What exactly is writer’s block? There’s a quote in my Pocket Muse by Monica Wood from someone called Ray Blount, Jr in which he says that “...writer’s block is simply the dread that you are going to write something horrible.”
Mmmm... Not horrible, exactly, but just not good enough. It’s the fear that I’m going to fail the reader, especially after a book that has magically gone the extra mile (crazy when I’ve written six books since the “special” one that raised expectations ridiculously high). Whatever the problem, I can’t disguise the fact that since I delivered the ms for my latest book – another of those tough ones with a heroine who was all wrong, but just wouldn’t quit -- I’ve been grabbing any excuse to avoid getting down to writing that opening scene, committing myself to one of three story ideas I’ve fleshed out.
The days slip by and the excuses not to write the opening scenes begin to sound like, well, excuses. I really have to post something on my blog. I need to make purse calendars for some events. Then there’s the new website that needs a heap of stuff. And when I’ve done all that, there’s still the sack of bulbs that need planting.
Not one of these things is as important as starting the book – now, if I’m to finish before everything shuts down for the holidays: already I find myself thinking that maybe mid-January would be more realistic.
I’ve got three ideas, each one (well two of them, anyway) ready to take flight. Some interesting characters. That’s too many. If I had only one idea, two characters, I’d be pushing myself to make it work. Instead I’m cleaning my office, ordering stationery, making calendars, thinking about Christmas (actually you can blame that on the Oxfam Unwrapped catalogue which has just arrived in the post). Putting off the decision, afraid that I’ll get three chapters into the book and realise I’ve chosen the wrong one.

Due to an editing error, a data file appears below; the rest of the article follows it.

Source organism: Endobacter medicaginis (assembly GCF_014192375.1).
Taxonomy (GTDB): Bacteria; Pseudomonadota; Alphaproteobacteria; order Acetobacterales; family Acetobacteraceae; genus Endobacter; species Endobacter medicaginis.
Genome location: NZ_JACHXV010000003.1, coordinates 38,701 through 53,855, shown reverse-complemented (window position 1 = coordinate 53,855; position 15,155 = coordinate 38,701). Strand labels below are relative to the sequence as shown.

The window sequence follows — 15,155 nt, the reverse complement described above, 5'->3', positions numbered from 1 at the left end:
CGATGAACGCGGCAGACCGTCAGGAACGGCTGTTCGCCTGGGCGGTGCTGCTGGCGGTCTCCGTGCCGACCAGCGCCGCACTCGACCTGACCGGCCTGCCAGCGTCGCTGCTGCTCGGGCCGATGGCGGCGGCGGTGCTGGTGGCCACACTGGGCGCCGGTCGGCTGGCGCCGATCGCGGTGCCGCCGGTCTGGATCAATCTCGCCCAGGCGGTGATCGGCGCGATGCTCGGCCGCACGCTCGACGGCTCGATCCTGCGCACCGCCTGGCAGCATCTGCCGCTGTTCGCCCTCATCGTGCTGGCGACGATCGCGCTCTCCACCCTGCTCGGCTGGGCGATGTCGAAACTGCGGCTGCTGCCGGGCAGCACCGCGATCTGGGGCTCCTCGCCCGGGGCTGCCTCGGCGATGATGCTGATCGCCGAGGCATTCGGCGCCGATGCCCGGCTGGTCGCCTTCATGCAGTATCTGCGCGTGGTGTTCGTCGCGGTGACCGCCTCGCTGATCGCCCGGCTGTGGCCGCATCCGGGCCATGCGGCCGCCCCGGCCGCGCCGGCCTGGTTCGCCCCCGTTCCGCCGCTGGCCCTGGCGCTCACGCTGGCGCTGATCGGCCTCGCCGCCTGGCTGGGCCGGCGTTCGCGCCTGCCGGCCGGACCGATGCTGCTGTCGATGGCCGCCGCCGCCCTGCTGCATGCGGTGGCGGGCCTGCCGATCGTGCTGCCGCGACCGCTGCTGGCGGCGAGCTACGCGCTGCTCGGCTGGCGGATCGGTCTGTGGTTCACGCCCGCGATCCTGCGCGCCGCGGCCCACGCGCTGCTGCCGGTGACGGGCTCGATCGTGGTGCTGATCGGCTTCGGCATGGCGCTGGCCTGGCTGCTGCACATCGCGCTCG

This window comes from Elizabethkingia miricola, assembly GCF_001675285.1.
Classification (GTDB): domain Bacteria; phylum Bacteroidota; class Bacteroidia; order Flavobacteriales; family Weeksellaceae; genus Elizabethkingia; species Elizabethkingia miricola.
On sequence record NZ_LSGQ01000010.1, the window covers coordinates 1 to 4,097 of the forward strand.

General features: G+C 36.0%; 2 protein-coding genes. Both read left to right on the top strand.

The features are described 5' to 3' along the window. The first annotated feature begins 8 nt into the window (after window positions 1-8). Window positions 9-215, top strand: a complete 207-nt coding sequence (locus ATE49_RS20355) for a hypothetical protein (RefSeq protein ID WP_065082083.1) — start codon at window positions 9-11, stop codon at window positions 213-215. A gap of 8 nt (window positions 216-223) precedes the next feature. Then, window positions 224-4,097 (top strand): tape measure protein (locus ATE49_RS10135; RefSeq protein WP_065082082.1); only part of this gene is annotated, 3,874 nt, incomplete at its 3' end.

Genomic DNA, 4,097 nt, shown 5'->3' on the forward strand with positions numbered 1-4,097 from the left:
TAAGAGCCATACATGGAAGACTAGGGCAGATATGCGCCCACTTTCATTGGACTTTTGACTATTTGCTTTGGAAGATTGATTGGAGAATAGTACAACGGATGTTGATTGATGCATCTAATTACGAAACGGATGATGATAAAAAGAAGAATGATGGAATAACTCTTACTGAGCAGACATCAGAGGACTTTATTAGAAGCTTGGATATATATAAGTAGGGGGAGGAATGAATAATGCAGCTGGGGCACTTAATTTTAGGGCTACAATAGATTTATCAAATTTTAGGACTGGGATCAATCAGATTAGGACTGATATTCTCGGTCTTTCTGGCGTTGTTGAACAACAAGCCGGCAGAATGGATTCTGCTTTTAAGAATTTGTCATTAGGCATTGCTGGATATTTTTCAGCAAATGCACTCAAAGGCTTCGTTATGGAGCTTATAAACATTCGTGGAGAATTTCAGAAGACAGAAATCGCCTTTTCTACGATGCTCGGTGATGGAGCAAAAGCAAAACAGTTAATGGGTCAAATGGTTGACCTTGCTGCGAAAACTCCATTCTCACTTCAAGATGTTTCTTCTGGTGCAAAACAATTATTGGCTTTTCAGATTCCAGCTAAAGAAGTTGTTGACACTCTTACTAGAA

Here’s another quote from the Muse (dipping into this is just another way of avoiding the book)...
A college student asked visiting writer, Ron Carlson how one knows if one is really a writer. “... Carlson delivered an entertaining riff about the distractions that writers put in their own way, all the day, all the time: leaving the room to get coffee, check the mail, get coffee, walk the dogs, go to the bathroom, get coffee, look something up, get coffee. Then, dead serious, he summed up the whole enterprise in one line: ‘The writer is the one who stays in the room.’”
Actually, no. The writer is the one who stays in the room and refuses to get distracted by the Muse, the stationery catalogue, PR stuff and whether to buy an Alpaca kit (that’s for taking care of the alpaca, not an assemble yourself job) or a practical Condom Kit as a gift to the world for her best-beloved.
So will it be Princess Katerina, Sheikh Zahir or Count Giorgio whose story I tell? I already know whichever story I decide to write, three chapters in I’ll wish I was writing something else, I always do, and that’s paralysing, too.
I guess there’s nothing for it but to toss a coin, write, “Once upon a time...” And stay in the room until I get to “... and they lived happily ever after.”